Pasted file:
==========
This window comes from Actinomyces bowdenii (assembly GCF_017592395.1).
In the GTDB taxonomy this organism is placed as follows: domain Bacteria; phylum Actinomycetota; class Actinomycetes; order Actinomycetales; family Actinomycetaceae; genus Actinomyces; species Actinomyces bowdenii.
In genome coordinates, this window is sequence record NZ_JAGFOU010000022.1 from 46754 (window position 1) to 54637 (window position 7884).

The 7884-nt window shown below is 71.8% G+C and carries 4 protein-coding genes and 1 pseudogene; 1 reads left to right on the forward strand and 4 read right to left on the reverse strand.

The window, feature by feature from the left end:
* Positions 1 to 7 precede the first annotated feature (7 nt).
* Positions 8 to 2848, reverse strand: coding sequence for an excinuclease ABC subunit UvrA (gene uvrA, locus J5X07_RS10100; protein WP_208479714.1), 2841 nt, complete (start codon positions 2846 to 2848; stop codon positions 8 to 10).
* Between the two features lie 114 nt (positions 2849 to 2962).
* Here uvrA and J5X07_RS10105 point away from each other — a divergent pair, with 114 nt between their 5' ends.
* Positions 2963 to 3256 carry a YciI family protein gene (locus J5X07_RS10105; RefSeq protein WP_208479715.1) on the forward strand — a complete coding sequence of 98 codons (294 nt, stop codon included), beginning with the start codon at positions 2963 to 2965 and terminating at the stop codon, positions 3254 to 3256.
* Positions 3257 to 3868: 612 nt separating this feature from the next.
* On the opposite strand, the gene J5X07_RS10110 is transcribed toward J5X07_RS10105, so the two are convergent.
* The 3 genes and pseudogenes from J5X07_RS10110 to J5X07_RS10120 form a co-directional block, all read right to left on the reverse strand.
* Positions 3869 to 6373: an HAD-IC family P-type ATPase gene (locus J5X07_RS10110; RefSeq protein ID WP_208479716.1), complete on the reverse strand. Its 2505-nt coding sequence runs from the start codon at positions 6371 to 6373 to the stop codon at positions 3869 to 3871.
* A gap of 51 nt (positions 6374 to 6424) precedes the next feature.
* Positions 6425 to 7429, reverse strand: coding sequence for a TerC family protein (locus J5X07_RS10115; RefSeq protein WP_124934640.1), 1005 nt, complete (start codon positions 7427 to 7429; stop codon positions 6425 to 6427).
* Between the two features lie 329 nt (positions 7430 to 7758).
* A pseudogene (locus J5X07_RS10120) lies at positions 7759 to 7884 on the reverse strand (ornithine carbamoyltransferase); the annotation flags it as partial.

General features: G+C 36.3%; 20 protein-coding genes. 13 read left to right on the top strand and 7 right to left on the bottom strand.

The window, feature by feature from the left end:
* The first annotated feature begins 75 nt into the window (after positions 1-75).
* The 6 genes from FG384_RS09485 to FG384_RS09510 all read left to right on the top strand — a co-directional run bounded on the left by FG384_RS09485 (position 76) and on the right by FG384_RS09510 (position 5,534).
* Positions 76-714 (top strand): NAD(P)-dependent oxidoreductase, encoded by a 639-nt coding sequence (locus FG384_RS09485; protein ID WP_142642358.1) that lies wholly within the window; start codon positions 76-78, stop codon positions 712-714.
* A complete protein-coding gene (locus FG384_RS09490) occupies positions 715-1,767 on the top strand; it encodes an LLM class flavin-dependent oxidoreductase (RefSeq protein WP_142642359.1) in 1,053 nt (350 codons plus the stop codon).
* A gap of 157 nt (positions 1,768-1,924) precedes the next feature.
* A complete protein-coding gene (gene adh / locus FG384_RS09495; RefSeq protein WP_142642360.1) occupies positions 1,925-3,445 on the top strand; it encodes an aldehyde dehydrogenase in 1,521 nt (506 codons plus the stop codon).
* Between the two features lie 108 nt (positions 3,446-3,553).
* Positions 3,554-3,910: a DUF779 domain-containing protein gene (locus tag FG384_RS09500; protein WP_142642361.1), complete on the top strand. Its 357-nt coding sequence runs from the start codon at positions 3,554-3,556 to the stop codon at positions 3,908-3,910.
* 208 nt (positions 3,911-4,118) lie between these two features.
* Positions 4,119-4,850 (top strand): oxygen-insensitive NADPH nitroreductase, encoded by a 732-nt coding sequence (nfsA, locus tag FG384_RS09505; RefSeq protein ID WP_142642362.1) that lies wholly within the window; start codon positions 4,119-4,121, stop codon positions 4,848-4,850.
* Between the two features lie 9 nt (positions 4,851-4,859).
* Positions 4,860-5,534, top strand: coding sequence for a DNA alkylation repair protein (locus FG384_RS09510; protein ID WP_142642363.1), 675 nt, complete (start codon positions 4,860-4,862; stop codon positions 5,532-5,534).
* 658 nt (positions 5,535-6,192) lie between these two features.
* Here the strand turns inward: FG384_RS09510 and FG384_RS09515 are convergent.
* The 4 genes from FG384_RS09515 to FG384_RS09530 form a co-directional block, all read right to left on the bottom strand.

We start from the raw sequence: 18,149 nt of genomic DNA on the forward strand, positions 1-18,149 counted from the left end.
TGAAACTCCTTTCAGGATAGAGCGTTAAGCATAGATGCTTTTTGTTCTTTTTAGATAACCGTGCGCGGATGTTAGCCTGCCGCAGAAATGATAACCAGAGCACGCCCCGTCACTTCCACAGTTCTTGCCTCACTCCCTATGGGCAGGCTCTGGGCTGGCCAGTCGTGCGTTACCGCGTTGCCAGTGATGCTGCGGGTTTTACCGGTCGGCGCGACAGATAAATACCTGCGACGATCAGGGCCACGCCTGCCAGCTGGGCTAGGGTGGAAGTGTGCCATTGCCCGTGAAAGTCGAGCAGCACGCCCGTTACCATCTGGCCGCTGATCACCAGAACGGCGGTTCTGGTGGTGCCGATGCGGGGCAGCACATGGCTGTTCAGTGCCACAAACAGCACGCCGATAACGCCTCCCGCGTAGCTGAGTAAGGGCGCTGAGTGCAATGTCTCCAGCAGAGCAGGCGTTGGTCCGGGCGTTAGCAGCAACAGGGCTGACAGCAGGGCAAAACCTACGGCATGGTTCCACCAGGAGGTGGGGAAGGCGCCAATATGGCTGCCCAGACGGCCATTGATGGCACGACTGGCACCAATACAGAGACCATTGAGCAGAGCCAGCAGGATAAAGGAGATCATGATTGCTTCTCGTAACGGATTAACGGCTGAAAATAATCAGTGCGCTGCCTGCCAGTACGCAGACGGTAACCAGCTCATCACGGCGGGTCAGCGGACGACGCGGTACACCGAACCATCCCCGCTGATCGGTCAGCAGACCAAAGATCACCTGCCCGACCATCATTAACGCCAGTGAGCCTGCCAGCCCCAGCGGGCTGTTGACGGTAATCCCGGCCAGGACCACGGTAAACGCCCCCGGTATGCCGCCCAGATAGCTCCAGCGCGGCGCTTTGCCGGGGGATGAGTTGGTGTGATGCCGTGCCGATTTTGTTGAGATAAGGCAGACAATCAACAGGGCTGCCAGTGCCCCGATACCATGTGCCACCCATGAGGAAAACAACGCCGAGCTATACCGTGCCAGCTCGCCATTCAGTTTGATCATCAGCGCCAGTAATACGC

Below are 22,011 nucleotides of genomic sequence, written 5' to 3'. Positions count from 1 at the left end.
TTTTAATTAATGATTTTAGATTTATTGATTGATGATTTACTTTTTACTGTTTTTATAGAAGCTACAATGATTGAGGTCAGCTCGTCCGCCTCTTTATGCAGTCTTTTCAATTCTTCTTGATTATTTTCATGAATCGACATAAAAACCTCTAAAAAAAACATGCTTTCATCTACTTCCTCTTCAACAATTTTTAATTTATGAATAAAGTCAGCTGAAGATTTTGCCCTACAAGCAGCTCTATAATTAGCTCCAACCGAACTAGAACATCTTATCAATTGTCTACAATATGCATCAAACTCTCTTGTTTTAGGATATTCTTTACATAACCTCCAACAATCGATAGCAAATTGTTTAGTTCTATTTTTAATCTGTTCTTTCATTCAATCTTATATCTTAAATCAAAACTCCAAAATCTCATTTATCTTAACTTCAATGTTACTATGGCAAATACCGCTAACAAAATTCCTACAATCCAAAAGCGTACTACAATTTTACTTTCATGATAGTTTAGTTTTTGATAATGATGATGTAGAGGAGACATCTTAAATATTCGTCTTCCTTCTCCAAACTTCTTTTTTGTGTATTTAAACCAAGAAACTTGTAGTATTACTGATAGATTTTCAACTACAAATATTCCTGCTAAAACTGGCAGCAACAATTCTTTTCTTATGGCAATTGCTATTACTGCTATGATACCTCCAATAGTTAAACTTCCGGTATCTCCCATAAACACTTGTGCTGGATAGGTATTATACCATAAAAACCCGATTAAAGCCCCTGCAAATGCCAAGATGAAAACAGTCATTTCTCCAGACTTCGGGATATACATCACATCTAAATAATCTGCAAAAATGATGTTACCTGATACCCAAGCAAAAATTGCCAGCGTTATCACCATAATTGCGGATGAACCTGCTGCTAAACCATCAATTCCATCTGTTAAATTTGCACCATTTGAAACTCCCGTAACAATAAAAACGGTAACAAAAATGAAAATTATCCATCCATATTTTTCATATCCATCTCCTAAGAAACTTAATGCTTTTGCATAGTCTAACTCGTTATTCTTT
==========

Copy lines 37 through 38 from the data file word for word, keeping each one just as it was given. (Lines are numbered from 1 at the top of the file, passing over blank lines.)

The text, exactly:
TGAAACTCCTTTCAGGATAGAGCGTTAAGCATAGATGCTTTTTGTTCTTTTTAGATAACCGTGCGCGGATGTTAGCCTGCCGCAGAAATGATAACCAGAGCACGCCCCGTCACTTCCACAGTTCTTGCCTCACTCCCTATGGGCAGGCTCTGGGCTGGCCAGTCGTGCGTTACCGCGTTGCCAGTGATGCTGCGGGTTTTACCGGTCGGCGCGACAGATAAATACCTGCGACGATCAGGGCCACGCCTGCCAGCTGGGCTAGGGTGGAAGTGTGCCATTGCCCGTGAAAGTCGAGCAGCACGCCCGTTACCATCTGGCCGCTGATCACCAGAACGGCGGTTCTGGTGGTGCCGATGCGGGGCAGCACATGGCTGTTCAGTGCCACAAACAGCACGCCGATAACGCCTCCCGCGTAGCTGAGTAAGGGCGCTGAGTGCAATGTCTCCAGCAGAGCAGGCGTTGGTCCGGGCGTTAGCAGCAACAGGGCTGACAGCAGGGCAAAACCTACGGCATGGTTCCACCAGGAGGTGGGGAAGGCGCCAATATGGCTGCCCAGACGGCCATTGATGGCACGACTGGCACCAATACAGAGACCATTGAGCAGAGCCAGCAGGATAAAGGAGATCATGATTGCTTCTCGTAACGGATTAACGGCTGAAAATAATCAGTGCGCTGCCTGCCAGTACGCAGACGGTAACCAGCTCATCACGGCGGGTCAGCGGACGACGCGGTACACCGAACCATCCCCGCTGATCGGTCAGCAGACCAAAGATCACCTGCCCGACCATCATTAACGCCAGTGAGCCTGCCAGCCCCAGCGGGCTGTTGACGGTAATCCCGGCCAGGACCACGGTAAACGCCCCCGGTATGCCGCCCAGATAGCTCCAGCGCGGCGCTTTGCCGGGGGATGAGTTGGTGTGATGCCGTGCCGATTTTGTTGAGATAAGGCAGACAATCAACAGGGCTGCCAGTGCCCCGATACCATGTGCCACCCATGAGGAAAACAACGCCGAGCTATACCGTGCCAGCTCGCCATTCAGTTTGATCATCAGCGCCAGTAATACGC

Below are 22,011 nucleotides of genomic sequence, written 5' to 3'. Positions count from 1 at the left end.